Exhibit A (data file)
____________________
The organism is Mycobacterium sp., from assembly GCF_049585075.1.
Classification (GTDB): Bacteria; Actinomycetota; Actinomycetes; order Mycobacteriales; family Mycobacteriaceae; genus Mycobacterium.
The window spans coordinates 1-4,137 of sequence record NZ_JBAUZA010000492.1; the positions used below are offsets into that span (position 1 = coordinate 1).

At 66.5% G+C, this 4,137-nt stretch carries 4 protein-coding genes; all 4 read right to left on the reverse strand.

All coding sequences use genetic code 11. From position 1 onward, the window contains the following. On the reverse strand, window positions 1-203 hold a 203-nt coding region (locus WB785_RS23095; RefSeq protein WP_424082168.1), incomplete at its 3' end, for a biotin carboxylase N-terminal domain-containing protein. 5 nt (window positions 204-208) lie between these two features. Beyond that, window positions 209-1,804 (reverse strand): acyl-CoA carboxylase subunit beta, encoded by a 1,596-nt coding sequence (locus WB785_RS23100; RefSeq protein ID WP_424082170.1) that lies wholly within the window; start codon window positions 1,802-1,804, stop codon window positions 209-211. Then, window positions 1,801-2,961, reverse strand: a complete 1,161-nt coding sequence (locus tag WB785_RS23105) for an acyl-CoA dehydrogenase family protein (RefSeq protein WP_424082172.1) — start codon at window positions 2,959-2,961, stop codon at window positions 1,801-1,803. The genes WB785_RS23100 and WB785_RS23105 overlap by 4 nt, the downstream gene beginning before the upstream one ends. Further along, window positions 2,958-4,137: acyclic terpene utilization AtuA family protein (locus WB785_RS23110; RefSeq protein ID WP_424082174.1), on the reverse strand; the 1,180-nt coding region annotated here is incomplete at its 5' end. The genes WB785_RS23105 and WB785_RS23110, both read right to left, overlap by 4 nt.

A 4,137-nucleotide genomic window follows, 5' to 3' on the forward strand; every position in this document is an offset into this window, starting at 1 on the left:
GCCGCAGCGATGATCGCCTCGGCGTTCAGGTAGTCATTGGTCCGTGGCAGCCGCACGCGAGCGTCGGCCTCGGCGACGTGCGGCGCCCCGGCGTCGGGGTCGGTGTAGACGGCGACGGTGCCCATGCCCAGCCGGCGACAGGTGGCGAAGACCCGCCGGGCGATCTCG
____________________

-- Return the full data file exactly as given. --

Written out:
The organism is Mycobacterium sp., from assembly GCF_049585075.1.
Classification (GTDB): Bacteria; Actinomycetota; Actinomycetes; order Mycobacteriales; family Mycobacteriaceae; genus Mycobacterium.
The window spans coordinates 1-4,137 of sequence record NZ_JBAUZA010000492.1; the positions used below are offsets into that span (position 1 = coordinate 1).

At 66.5% G+C, this 4,137-nt stretch carries 4 protein-coding genes; all 4 read right to left on the reverse strand.

All coding sequences use genetic code 11. From position 1 onward, the window contains the following. On the reverse strand, window positions 1-203 hold a 203-nt coding region (locus WB785_RS23095; RefSeq protein WP_424082168.1), incomplete at its 3' end, for a biotin carboxylase N-terminal domain-containing protein. 5 nt (window positions 204-208) lie between these two features. Beyond that, window positions 209-1,804 (reverse strand): acyl-CoA carboxylase subunit beta, encoded by a 1,596-nt coding sequence (locus WB785_RS23100; RefSeq protein ID WP_424082170.1) that lies wholly within the window; start codon window positions 1,802-1,804, stop codon window positions 209-211. Then, window positions 1,801-2,961, reverse strand: a complete 1,161-nt coding sequence (locus tag WB785_RS23105) for an acyl-CoA dehydrogenase family protein (RefSeq protein WP_424082172.1) — start codon at window positions 2,959-2,961, stop codon at window positions 1,801-1,803. The genes WB785_RS23100 and WB785_RS23105 overlap by 4 nt, the downstream gene beginning before the upstream one ends. Further along, window positions 2,958-4,137: acyclic terpene utilization AtuA family protein (locus WB785_RS23110; RefSeq protein ID WP_424082174.1), on the reverse strand; the 1,180-nt coding region annotated here is incomplete at its 5' end. The genes WB785_RS23105 and WB785_RS23110, both read right to left, overlap by 4 nt.

A 4,137-nucleotide genomic window follows, 5' to 3' on the forward strand; every position in this document is an offset into this window, starting at 1 on the left:
GCCGCAGCGATGATCGCCTCGGCGTTCAGGTAGTCATTGGTCCGTGGCAGCCGCACGCGAGCGTCGGCCTCGGCGACGTGCGGCGCCCCGGCGTCGGGGTCGGTGTAGACGGCGACGGTGCCCATGCCCAGCCGGCGACAGGTGGCGAAGACCCGCCGGGCGATCTCG